May 2, 2012 at 8:51 AM ET
Out of the fire, but still in the frying pan.
Standard & Poor's raised Greece's credit rating to CCC from SD, aka, selective default, Wednesday as the ratings agency recognized Greece's completion of its distressed debt exchange on April 25, but still thinks the troubled European country's economy has a huge debt burden and a slew of other risks.
The debt exchange reduced Greece's load by about a third, but Athens' debt rating remains firmly in junk status. Greece's debt woes helped precipitate a eurozone financial crisis that threatened to push the global economy into a new recession before the debt exchange pulled Greece back from the brink after it defaulted on a portion of its debt.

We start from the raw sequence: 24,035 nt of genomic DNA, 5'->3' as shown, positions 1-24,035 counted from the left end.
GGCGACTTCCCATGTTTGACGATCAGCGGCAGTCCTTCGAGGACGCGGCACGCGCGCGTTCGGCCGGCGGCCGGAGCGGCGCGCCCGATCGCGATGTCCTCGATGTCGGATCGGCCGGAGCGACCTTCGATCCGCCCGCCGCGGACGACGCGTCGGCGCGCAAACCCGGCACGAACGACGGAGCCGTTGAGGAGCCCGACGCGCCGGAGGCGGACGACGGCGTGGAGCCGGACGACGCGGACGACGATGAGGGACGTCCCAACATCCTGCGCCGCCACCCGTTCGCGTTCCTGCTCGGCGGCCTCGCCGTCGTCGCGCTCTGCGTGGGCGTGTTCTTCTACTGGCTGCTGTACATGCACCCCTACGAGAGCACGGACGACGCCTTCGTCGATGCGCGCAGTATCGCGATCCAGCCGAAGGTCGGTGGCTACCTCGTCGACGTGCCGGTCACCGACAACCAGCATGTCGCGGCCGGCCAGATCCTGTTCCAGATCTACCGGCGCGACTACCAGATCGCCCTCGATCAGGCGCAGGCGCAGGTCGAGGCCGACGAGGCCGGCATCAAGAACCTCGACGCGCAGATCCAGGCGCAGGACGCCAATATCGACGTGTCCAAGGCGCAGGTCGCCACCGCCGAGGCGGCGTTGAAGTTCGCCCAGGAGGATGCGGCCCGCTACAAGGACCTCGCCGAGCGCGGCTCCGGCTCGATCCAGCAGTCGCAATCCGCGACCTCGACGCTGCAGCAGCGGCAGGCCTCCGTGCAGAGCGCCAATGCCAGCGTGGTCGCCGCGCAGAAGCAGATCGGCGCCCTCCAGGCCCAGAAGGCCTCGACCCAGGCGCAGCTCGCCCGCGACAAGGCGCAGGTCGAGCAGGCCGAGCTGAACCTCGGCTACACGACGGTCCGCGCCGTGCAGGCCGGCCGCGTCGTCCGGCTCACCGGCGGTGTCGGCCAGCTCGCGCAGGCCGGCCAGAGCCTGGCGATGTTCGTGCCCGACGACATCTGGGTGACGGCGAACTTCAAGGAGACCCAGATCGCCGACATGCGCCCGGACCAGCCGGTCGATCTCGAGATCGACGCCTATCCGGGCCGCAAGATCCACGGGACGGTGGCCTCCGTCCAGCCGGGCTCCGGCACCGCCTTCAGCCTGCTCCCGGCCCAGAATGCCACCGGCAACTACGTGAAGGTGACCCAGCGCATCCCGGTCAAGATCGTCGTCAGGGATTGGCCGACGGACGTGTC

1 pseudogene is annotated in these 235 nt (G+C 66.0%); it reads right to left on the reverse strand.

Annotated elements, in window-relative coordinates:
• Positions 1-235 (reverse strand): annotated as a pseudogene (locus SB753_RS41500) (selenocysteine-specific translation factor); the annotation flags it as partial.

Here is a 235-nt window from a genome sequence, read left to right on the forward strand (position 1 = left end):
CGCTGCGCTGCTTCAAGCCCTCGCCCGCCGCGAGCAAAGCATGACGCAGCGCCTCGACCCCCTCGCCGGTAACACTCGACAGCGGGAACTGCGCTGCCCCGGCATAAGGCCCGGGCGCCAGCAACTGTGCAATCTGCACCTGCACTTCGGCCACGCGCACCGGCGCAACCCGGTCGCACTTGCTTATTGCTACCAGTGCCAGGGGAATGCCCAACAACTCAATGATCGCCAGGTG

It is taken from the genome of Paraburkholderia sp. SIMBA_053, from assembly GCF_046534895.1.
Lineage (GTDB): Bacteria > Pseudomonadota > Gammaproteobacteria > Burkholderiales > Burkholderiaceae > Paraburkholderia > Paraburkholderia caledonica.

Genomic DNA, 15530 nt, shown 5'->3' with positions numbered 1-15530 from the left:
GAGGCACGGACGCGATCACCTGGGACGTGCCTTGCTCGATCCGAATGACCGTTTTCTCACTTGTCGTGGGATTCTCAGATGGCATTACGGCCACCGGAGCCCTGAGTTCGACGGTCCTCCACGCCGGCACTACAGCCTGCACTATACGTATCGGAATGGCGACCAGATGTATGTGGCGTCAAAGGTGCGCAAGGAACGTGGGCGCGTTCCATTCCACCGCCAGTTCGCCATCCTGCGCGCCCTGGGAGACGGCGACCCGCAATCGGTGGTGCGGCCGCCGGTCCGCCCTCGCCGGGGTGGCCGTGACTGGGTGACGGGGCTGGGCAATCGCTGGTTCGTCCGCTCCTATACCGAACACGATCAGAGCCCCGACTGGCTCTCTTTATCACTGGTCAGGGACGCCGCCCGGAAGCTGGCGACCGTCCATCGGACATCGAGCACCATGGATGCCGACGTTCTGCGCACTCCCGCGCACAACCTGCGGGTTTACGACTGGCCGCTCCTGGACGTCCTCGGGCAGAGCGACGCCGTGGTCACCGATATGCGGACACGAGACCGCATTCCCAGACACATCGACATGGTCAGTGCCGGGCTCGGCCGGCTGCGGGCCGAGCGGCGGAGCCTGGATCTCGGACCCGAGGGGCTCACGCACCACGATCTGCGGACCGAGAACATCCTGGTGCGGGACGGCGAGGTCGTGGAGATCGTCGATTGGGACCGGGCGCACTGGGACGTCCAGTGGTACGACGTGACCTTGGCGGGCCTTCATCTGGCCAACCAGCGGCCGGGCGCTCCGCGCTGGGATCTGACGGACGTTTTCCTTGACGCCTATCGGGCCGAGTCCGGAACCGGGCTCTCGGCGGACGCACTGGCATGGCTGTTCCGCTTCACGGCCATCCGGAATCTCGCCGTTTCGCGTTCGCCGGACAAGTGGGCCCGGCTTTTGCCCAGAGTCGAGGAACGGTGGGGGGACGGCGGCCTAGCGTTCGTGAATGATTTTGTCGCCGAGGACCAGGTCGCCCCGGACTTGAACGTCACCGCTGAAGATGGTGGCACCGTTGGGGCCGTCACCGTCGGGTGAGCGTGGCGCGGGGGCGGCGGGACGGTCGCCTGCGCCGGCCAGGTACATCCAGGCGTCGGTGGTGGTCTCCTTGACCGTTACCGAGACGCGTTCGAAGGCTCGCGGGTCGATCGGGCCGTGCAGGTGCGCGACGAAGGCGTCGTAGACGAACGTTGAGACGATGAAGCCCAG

Plenty of threats remain, S&P said: a moribund economy, rising discontent at the country's austerity program, a huge external deficit and the above-mentioned debt load.
"The 'CCC' rating on Greece reflects our view of the recent reduction in government debt following the restructuring, the reduction in debt servicing costs as a result of the exchange, and the increased average maturity of the central government debt stock. It also reflects our view of the significant stresses on Greece's creditworthiness," S&P said.